Publication Date

2012-08-02

Availability

Open access

Embargo Period

2012-08-02

Degree Type

Dissertation

Degree Name

Doctor of Philosophy (PHD)

Department

International Studies (Arts and Sciences)

Date of Defense

2011-04-14

First Committee Member

Richard Weisskoff

Second Committee Member

Edmund Abaka

Third Committee Member

Clair Apodaca

Fourth Committee Member

Kenneth Goodman

Fifth Committee Member

Ambler Moss

Abstract

Worldwide few communities have escaped AIDS’ reach. However, epidemiological surveys reveal a significant regional variation in HIV/AIDS incidence and prevalence rates (UNAIDS, 2004). South Africa, which possesses one of the highest prevalence rates in the world, is located at the apex of the AIDS pandemic (UNAIDS, 2004). Furthermore, although both men and women are vulnerable in contracting HIV, women are disproportionately infected with the virus. While the lives lost to HIV/AIDS are lamentable for both sexes, this author maintains that the feminization of HIV/AIDS in South Africa presents deleterious consequences for the fiduciary and physical and mental health of the family and ultimately for the process of economic development and human security in South Africa. Increasingly researchers examine HIV/AIDS in the milieu of gender and social inequities. However, a more rigorous examination of the epidemic in its economic, political, ethical and cultural contexts is wanting. The objective of this dissertation is to advance a discussion which shows how the interactions between historical, socio-economic, political, and cultural factors have molded the disproportionate proliferation of the epidemic among women.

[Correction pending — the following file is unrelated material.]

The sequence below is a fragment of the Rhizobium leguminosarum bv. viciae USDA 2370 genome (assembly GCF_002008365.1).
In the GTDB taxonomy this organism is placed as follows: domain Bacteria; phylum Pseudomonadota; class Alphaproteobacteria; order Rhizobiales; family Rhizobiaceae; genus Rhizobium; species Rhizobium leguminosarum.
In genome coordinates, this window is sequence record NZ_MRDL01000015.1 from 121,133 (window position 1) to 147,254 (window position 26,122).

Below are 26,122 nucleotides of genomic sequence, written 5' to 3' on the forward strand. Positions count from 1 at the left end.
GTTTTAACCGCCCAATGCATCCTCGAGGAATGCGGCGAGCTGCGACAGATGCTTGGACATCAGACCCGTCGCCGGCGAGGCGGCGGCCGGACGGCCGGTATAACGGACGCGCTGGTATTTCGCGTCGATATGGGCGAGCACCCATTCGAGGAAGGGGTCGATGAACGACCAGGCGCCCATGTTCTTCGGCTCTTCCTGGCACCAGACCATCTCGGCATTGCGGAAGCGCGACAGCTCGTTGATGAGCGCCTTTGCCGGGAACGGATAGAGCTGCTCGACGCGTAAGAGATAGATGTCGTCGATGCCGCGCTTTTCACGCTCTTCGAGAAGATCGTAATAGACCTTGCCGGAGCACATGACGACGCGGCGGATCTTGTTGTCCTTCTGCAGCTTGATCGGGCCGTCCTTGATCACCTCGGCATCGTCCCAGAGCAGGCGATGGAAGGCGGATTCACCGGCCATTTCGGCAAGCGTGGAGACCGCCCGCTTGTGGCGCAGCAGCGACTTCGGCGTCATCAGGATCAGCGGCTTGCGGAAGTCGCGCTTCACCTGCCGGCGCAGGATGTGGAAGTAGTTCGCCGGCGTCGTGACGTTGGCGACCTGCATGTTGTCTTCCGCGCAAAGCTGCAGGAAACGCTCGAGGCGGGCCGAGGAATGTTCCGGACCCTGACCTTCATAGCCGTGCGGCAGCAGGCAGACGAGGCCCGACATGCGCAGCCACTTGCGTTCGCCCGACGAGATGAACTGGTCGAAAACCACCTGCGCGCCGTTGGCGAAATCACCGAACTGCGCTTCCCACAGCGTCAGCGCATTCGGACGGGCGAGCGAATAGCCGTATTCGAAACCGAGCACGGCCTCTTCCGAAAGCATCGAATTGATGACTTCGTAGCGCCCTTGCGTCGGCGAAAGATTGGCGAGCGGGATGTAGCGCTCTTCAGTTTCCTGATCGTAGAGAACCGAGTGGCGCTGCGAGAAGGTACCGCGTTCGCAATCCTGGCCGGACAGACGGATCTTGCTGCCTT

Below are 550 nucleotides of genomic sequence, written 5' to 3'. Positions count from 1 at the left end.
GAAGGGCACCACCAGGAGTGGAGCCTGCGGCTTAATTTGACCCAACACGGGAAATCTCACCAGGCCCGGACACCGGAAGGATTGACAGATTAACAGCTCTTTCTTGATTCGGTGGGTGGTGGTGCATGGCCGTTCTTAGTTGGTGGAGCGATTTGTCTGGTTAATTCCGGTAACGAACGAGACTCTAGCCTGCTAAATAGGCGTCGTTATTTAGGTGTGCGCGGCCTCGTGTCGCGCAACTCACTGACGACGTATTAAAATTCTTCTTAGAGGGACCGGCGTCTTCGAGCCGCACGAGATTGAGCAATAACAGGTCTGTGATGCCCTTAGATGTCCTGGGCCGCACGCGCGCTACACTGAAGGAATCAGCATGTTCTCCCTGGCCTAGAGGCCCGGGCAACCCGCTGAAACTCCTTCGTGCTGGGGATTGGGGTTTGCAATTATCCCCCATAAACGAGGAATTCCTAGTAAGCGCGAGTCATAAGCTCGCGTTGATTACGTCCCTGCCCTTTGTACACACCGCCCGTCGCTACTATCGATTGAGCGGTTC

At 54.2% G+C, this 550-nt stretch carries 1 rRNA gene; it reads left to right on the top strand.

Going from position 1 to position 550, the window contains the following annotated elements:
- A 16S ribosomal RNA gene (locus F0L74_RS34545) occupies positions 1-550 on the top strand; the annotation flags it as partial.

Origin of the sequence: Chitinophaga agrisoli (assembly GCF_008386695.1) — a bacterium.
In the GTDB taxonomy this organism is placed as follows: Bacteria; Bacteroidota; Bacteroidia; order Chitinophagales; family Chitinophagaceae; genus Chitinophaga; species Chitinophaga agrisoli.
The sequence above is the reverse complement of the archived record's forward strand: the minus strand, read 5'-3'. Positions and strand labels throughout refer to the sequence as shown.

Keywords

HIV/AIDS; South Africa; Feminization; Socio-Economic; Political; Cultural

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